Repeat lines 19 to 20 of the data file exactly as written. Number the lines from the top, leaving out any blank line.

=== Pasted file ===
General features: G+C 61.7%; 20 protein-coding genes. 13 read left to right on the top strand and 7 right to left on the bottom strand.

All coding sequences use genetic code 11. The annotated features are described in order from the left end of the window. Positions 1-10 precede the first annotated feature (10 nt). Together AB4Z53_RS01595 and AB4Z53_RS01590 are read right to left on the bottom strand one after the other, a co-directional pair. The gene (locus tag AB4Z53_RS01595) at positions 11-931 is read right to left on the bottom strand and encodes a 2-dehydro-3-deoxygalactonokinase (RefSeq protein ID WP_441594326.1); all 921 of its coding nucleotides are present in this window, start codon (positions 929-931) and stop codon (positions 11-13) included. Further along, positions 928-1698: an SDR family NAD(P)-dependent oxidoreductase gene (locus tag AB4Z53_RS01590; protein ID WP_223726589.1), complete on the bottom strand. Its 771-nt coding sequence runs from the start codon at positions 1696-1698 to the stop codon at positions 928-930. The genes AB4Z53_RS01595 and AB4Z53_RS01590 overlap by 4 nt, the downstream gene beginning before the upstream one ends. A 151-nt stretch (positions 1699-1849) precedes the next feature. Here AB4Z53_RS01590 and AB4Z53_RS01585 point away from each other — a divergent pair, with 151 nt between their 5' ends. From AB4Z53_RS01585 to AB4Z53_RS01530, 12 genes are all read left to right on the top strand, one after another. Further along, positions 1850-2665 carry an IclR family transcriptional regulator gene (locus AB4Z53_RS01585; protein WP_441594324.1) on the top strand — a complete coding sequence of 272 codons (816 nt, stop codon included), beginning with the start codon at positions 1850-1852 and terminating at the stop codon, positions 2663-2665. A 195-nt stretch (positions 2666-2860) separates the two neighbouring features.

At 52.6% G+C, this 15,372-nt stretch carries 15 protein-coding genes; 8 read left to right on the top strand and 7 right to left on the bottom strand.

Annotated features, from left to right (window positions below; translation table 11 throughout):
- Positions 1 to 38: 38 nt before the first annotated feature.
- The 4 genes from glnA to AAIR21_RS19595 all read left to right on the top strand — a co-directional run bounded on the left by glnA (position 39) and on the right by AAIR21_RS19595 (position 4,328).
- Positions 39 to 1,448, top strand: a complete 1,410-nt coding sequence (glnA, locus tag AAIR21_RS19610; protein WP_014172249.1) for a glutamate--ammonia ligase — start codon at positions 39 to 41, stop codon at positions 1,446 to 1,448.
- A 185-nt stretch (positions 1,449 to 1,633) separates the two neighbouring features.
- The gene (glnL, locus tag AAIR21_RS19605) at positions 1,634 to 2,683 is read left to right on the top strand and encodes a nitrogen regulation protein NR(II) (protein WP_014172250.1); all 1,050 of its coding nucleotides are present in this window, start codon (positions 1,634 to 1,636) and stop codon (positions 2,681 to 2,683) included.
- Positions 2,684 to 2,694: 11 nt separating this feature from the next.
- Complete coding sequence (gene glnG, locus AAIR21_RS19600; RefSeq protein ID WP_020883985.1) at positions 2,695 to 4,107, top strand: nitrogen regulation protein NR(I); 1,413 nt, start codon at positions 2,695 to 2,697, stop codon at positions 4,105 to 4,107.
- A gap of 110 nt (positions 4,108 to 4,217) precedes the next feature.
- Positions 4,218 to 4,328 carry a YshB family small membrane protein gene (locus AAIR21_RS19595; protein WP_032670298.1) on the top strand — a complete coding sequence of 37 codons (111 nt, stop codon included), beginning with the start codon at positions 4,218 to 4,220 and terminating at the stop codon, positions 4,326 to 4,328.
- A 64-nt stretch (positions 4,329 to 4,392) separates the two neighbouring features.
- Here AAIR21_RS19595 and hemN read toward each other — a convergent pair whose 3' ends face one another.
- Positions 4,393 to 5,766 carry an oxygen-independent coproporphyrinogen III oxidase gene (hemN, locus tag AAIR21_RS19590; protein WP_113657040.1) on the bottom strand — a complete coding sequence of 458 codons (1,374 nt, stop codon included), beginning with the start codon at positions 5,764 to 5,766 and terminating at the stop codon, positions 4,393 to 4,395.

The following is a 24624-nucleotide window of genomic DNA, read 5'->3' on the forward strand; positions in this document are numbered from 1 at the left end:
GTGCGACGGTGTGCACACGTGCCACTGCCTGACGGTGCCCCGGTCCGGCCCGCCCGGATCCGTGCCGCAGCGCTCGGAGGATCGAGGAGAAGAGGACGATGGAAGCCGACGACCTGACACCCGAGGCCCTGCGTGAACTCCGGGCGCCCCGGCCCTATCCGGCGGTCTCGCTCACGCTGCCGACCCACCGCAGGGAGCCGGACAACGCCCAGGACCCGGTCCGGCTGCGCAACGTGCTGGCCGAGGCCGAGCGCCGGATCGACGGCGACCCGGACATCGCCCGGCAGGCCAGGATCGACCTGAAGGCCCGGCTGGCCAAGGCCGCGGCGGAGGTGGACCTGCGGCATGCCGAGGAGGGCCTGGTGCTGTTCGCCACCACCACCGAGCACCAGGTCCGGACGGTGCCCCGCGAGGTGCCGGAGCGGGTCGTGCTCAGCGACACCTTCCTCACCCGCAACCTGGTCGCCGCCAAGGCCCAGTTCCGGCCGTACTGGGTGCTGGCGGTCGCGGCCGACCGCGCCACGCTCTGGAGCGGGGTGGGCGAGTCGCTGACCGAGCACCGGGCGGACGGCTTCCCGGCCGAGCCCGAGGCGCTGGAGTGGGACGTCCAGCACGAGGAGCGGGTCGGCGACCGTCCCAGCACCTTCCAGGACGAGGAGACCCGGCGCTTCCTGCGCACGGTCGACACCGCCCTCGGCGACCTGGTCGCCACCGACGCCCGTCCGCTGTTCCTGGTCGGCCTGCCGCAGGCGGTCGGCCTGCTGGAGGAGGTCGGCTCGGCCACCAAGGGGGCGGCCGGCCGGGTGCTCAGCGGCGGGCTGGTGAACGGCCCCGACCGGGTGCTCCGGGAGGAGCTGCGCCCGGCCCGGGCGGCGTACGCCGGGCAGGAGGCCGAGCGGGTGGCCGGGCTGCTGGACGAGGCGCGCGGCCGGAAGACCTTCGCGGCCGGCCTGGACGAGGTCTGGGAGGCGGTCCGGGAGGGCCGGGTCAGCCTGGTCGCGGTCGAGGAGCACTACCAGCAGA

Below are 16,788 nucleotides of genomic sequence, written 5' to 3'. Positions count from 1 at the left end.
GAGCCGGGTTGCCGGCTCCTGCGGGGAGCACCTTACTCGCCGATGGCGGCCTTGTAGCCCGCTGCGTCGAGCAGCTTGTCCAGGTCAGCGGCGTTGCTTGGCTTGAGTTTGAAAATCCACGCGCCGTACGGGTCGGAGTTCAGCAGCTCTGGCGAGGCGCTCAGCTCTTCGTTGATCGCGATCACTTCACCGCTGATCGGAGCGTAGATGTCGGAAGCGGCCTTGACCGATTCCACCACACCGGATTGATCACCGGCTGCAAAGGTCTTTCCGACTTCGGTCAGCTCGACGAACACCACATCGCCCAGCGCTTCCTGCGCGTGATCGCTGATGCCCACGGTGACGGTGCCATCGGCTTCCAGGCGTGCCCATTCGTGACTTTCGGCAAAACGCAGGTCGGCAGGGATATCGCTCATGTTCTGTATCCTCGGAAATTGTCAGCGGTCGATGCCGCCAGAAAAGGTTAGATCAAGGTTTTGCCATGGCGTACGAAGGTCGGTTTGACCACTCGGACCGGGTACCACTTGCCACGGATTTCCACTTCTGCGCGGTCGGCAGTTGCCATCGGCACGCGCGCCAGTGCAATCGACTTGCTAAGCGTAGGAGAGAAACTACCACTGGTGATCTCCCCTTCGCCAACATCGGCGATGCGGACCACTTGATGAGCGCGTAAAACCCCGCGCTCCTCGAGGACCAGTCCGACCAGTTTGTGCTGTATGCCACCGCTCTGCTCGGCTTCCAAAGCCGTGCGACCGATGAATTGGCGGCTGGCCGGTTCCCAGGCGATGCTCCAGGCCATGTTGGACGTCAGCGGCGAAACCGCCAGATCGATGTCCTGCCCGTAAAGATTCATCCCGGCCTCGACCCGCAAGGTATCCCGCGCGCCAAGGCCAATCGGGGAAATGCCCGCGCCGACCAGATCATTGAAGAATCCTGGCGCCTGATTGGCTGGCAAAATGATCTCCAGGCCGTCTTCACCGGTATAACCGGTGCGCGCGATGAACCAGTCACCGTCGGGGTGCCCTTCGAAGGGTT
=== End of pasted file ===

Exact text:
Below are 16,788 nucleotides of genomic sequence, written 5' to 3'. Positions count from 1 at the left end.
GAGCCGGGTTGCCGGCTCCTGCGGGGAGCACCTTACTCGCCGATGGCGGCCTTGTAGCCCGCTGCGTCGAGCAGCTTGTCCAGGTCAGCGGCGTTGCTTGGCTTGAGTTTGAAAATCCACGCGCCGTACGGGTCGGAGTTCAGCAGCTCTGGCGAGGCGCTCAGCTCTTCGTTGATCGCGATCACTTCACCGCTGATCGGAGCGTAGATGTCGGAAGCGGCCTTGACCGATTCCACCACACCGGATTGATCACCGGCTGCAAAGGTCTTTCCGACTTCGGTCAGCTCGACGAACACCACATCGCCCAGCGCTTCCTGCGCGTGATCGCTGATGCCCACGGTGACGGTGCCATCGGCTTCCAGGCGTGCCCATTCGTGACTTTCGGCAAAACGCAGGTCGGCAGGGATATCGCTCATGTTCTGTATCCTCGGAAATTGTCAGCGGTCGATGCCGCCAGAAAAGGTTAGATCAAGGTTTTGCCATGGCGTACGAAGGTCGGTTTGACCACTCGGACCGGGTACCACTTGCCACGGATTTCCACTTCTGCGCGGTCGGCAGTTGCCATCGGCACGCGCGCCAGTGCAATCGACTTGCTAAGCGTAGGAGAGAAACTACCACTGGTGATCTCCCCTTCGCCAACATCGGCGATGCGGACCACTTGATGAGCGCGTAAAACCCCGCGCTCCTCGAGGACCAGTCCGACCAGTTTGTGCTGTATGCCACCGCTCTGCTCGGCTTCCAAAGCCGTGCGACCGATGAATTGGCGGCTGGCCGGTTCCCAGGCGATGCTCCAGGCCATGTTGGACGTCAGCGGCGAAACCGCCAGATCGATGTCCTGCCCGTAAAGATTCATCCCGGCCTCGACCCGCAAGGTATCCCGCGCGCCAAGGCCAATCGGGGAAATGCCCGCGCCGACCAGATCATTGAAGAATCCTGGCGCCTGATTGGCTGGCAAAATGATCTCCAGGCCGTCTTCACCGGTATAACCGGTGCGCGCGATGAACCAGTCACCGTCGGGGTGCCCTTCGAAGGGTT